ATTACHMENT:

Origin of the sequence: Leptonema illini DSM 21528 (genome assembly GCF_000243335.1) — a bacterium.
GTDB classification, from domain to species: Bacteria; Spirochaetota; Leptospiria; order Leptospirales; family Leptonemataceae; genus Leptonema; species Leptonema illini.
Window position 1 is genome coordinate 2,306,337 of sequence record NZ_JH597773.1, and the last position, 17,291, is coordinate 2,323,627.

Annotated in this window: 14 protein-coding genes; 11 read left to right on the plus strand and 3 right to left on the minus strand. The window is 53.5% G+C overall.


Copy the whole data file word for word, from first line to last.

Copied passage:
Origin of the sequence: Leptonema illini DSM 21528 (genome assembly GCF_000243335.1) — a bacterium.
GTDB classification, from domain to species: Bacteria; Spirochaetota; Leptospiria; order Leptospirales; family Leptonemataceae; genus Leptonema; species Leptonema illini.
Window position 1 is genome coordinate 2,306,337 of sequence record NZ_JH597773.1, and the last position, 17,291, is coordinate 2,323,627.

Annotated in this window: 14 protein-coding genes; 11 read left to right on the plus strand and 3 right to left on the minus strand. The window is 53.5% G+C overall.